Lauren’s Hope finds a niche for fashionable alert tags

12/25/2013 6:50 PM

12/25/2013 6:50 PM

Tara Cohen of Kansas City, North, credits a pendant around her neck with saving her life a year ago.

No, the pendant didn’t stop a bullet. But it did stop an emergency room doctor from unknowingly administering a life-threatening, possibly fatal, drug to Cohen.

Cohen lived in Florida at the time and sought emergency treatment because she was disoriented, dehydrated and sick to her stomach with a severe case of flu.

“They asked me about drug allergies and I couldn’t remember what I was allergic to,” Cohen recalled.

Fortunately, a nurse saw Cohen’s medical alert identification tag that said she was allergic to a drug that controls nausea. Her pendant came from a Riverside at a business called Lauren’s Hope.

Lauren, a teenager with diabetes, was the inspiration for the business, said owner LeAnn Carlson.

Lauren’s mother asked Carlson, who ran a home-based crafts company with another stay-at-home mom, to create a medical alert bracelet for her daughter in 2001. Unlike the more common “dog tags,” Lauren’s bracelet was beaded and looked like a fashion accessory.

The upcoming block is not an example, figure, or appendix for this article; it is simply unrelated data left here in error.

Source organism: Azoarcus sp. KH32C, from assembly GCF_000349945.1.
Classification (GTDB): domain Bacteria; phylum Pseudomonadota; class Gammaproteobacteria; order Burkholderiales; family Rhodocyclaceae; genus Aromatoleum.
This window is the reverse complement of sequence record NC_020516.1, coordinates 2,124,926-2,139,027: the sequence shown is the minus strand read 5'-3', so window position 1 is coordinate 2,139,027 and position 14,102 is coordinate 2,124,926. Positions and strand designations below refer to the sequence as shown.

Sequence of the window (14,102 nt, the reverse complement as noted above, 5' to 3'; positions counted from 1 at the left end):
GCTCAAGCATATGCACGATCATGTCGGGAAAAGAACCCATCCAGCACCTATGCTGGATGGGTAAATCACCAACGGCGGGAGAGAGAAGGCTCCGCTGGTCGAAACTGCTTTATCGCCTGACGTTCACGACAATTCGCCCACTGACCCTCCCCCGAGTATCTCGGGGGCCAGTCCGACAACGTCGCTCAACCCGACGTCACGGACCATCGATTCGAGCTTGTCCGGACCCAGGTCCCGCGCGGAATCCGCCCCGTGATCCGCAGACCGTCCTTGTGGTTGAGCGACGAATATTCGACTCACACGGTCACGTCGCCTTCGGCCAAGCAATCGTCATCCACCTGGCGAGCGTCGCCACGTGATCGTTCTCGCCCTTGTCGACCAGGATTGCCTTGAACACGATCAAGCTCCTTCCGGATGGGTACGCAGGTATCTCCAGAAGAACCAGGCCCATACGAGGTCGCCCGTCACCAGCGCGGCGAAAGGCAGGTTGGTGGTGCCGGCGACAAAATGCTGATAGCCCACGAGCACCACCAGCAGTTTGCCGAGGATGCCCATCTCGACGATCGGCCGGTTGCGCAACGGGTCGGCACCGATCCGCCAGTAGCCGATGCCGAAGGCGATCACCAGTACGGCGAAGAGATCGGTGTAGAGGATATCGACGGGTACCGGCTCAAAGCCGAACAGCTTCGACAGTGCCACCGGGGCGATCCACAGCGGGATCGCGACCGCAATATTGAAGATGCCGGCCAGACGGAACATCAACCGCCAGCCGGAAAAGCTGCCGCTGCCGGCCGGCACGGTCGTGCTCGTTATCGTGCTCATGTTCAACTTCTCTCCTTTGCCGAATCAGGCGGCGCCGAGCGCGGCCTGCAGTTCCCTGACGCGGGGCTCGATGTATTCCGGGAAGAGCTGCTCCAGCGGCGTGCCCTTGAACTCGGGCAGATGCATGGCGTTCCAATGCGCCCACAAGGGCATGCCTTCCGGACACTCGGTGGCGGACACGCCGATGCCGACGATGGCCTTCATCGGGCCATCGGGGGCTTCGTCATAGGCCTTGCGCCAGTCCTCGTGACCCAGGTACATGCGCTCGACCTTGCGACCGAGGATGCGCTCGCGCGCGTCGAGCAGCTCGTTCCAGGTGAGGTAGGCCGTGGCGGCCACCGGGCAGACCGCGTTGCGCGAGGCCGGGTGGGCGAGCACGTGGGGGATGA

Lauren’s Hope now makes more than 400 medical identification products ranging in price from about $15 to $160 and serves some 400,000 customers internationally. Cohen was one of those customers in 2008 and was so impressed with the jewelry that she moved from Florida to Kansas City, North, last year to work for Carlson, who employs 23 people.

Functional yet fashionable, the jewelry has found a following.

“I feel a lot safer when my loved ones have these,” said Ethan Dillon, 21, of Kansas City, North.

Dillon is a pre-med student at the University of Missouri-Kansas City. He said his girlfriend wears Lauren’s Hope bracelets for food allergies; his mother, for penicillin allergy; and he wears a “dog tag” style with contact information when he goes hunting.

His grandmother also wears a Lauren’s Hope medical alert. She has been diagnosed with Alzheimer’s disease but refused to wear the traditional medical alert around her neck, Dillon said.

“Now she thinks she’s wearing a pretty bracelet with birds on it,” he said.

The bracelet provides reassurance in case his grandmother wanders away and become confused. The bracelet lists three contacts and her diagnosis.

Diabetes ranks at the top for the medical alert jewelry, Carlson said. Other alerts include seizures, heart conditions, gastric bypass, blood thinner and food allergies.

In 2005, the business outgrew Carlson’s basement and moved to the first floor of a Riverside building. Over the years, Lauren’s Hope continued to grow and eventually filled every corner of the building’s 7,000 square feet of space.

Now Carlson is ready to move again. She’s looking to move her headquarters and production facility to a site with 10,000 square feet this year.

“I love what I do,” Carlson said. “We are providing information that truly helps people. It’s safety with style.”

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